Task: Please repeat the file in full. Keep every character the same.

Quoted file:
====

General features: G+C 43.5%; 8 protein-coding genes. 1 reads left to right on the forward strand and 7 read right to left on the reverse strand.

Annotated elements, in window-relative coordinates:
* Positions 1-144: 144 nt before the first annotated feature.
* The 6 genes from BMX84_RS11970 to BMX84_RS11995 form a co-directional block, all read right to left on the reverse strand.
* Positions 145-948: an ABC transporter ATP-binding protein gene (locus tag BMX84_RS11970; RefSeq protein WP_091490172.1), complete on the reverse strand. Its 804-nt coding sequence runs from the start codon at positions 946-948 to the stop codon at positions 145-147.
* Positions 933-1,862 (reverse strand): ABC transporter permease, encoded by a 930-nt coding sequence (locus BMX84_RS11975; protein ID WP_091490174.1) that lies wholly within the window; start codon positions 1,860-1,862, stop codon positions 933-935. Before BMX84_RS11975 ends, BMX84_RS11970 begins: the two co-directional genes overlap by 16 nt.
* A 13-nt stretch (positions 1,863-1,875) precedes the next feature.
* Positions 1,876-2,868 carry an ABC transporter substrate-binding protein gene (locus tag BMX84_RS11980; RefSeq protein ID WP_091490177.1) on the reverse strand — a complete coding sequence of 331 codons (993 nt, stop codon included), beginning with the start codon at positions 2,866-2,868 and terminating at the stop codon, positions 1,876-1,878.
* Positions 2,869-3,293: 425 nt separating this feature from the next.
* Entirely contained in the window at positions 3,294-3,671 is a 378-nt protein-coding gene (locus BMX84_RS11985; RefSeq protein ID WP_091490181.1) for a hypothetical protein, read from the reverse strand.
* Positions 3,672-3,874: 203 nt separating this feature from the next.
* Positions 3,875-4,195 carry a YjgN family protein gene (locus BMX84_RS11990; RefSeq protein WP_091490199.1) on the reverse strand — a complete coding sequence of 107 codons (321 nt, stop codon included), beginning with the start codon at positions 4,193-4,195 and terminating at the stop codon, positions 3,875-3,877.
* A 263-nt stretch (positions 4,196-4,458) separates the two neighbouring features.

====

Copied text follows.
General features: G+C 43.5%; 8 protein-coding genes. 1 reads left to right on the forward strand and 7 read right to left on the reverse strand.

Annotated elements, in window-relative coordinates:
* Positions 1-144: 144 nt before the first annotated feature.
* The 6 genes from BMX84_RS11970 to BMX84_RS11995 form a co-directional block, all read right to left on the reverse strand.
* Positions 145-948: an ABC transporter ATP-binding protein gene (locus tag BMX84_RS11970; RefSeq protein WP_091490172.1), complete on the reverse strand. Its 804-nt coding sequence runs from the start codon at positions 946-948 to the stop codon at positions 145-147.
* Positions 933-1,862 (reverse strand): ABC transporter permease, encoded by a 930-nt coding sequence (locus BMX84_RS11975; protein ID WP_091490174.1) that lies wholly within the window; start codon positions 1,860-1,862, stop codon positions 933-935. Before BMX84_RS11975 ends, BMX84_RS11970 begins: the two co-directional genes overlap by 16 nt.
* A 13-nt stretch (positions 1,863-1,875) precedes the next feature.
* Positions 1,876-2,868 carry an ABC transporter substrate-binding protein gene (locus tag BMX84_RS11980; RefSeq protein ID WP_091490177.1) on the reverse strand — a complete coding sequence of 331 codons (993 nt, stop codon included), beginning with the start codon at positions 2,866-2,868 and terminating at the stop codon, positions 1,876-1,878.
* Positions 2,869-3,293: 425 nt separating this feature from the next.
* Entirely contained in the window at positions 3,294-3,671 is a 378-nt protein-coding gene (locus BMX84_RS11985; RefSeq protein ID WP_091490181.1) for a hypothetical protein, read from the reverse strand.
* Positions 3,672-3,874: 203 nt separating this feature from the next.
* Positions 3,875-4,195 carry a YjgN family protein gene (locus BMX84_RS11990; RefSeq protein WP_091490199.1) on the reverse strand — a complete coding sequence of 107 codons (321 nt, stop codon included), beginning with the start codon at positions 4,193-4,195 and terminating at the stop codon, positions 3,875-3,877.
* A 263-nt stretch (positions 4,196-4,458) separates the two neighbouring features.